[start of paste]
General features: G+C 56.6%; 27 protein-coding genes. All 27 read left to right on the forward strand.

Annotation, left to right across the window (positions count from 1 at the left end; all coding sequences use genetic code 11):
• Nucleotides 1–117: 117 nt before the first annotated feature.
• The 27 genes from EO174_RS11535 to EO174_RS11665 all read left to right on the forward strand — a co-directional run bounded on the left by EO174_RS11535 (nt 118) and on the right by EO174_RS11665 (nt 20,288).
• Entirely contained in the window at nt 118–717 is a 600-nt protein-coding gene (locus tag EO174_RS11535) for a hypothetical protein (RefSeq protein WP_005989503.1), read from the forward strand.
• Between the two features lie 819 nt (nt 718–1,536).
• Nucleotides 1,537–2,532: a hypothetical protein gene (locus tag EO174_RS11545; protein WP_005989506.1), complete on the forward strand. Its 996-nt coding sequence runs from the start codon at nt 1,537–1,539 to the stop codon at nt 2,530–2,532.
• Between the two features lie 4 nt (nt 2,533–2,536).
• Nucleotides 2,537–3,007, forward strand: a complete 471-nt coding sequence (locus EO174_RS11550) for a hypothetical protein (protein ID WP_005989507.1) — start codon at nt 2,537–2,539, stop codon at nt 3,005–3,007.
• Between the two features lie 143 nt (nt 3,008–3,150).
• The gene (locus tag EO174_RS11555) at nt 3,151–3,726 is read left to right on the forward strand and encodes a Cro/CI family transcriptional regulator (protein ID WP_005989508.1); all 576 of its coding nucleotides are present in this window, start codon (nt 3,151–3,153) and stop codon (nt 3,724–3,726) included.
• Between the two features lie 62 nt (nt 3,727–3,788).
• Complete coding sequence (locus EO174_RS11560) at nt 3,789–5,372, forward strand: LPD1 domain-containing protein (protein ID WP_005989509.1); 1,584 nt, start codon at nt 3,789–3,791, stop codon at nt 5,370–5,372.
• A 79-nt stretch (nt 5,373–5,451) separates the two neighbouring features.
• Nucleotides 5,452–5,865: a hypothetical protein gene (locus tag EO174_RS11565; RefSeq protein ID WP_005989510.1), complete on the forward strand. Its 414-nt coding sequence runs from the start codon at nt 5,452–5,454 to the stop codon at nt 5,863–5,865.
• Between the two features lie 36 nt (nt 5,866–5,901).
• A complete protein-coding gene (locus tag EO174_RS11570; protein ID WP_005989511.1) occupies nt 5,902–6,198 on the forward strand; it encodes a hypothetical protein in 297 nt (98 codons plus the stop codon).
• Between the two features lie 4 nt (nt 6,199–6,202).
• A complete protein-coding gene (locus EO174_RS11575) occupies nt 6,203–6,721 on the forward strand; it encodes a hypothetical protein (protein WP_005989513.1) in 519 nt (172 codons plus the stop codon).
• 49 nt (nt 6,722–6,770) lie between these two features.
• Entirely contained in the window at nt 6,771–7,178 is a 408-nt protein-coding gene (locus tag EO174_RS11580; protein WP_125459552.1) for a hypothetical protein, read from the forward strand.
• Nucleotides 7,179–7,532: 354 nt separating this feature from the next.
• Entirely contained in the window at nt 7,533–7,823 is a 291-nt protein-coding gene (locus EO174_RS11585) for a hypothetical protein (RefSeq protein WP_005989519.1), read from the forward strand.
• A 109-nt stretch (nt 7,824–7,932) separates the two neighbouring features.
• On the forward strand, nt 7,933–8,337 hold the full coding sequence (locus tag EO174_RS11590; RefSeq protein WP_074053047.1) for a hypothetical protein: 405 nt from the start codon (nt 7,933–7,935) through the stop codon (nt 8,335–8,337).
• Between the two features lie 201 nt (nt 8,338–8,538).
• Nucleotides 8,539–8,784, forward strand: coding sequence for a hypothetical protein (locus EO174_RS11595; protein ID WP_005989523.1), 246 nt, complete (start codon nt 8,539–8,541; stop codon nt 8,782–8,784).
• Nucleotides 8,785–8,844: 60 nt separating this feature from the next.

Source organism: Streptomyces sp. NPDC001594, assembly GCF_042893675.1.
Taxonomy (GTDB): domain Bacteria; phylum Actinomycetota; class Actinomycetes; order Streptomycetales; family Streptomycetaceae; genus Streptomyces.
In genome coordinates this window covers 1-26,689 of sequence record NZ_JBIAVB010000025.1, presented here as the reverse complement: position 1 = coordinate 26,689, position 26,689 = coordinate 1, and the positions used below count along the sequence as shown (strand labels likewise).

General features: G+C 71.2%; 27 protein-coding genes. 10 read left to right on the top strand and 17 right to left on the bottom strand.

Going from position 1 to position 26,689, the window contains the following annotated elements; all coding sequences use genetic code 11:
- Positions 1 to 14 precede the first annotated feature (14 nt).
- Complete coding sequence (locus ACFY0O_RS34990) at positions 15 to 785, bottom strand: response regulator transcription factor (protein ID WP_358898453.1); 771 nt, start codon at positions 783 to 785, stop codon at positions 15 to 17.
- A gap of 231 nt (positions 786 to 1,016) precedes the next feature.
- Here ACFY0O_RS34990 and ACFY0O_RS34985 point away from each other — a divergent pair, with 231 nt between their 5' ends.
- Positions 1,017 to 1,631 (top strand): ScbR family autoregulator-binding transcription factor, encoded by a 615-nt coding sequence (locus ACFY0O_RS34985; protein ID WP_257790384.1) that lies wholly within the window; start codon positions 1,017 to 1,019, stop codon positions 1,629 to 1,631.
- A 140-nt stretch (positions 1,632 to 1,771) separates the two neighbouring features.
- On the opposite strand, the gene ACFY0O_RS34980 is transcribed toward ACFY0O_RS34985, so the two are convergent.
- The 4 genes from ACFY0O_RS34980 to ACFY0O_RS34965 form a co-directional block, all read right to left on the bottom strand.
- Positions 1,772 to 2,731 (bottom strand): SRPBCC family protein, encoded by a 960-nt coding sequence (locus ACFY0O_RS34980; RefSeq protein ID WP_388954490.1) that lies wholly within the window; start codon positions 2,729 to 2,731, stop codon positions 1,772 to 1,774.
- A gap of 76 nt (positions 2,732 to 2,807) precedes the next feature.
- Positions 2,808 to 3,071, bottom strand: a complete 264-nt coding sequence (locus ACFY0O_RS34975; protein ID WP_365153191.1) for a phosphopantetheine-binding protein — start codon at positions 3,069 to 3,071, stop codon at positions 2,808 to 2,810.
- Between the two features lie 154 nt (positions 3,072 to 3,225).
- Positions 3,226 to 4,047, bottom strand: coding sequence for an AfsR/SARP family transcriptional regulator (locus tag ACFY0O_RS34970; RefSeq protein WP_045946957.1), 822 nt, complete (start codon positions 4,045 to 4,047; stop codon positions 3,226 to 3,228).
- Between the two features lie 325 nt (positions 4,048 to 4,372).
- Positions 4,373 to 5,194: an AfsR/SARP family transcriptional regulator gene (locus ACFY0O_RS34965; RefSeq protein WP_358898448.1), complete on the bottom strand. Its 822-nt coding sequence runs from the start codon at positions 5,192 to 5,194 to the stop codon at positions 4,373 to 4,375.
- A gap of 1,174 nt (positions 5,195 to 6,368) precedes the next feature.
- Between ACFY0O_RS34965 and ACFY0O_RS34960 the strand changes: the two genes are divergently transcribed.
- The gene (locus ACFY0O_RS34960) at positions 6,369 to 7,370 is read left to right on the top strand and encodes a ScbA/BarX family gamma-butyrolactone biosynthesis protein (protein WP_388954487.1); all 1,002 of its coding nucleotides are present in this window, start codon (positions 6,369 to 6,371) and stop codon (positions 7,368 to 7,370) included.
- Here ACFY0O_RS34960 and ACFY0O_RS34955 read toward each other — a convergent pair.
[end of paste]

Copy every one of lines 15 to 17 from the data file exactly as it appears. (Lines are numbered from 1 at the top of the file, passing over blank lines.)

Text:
• Nucleotides 5,452–5,865: a hypothetical protein gene (locus tag EO174_RS11565; RefSeq protein ID WP_005989510.1), complete on the forward strand. Its 414-nt coding sequence runs from the start codon at nt 5,452–5,454 to the stop codon at nt 5,863–5,865.
• Between the two features lie 36 nt (nt 5,866–5,901).
• A complete protein-coding gene (locus tag EO174_RS11570; protein ID WP_005989511.1) occupies nt 5,902–6,198 on the forward strand; it encodes a hypothetical protein in 297 nt (98 codons plus the stop codon).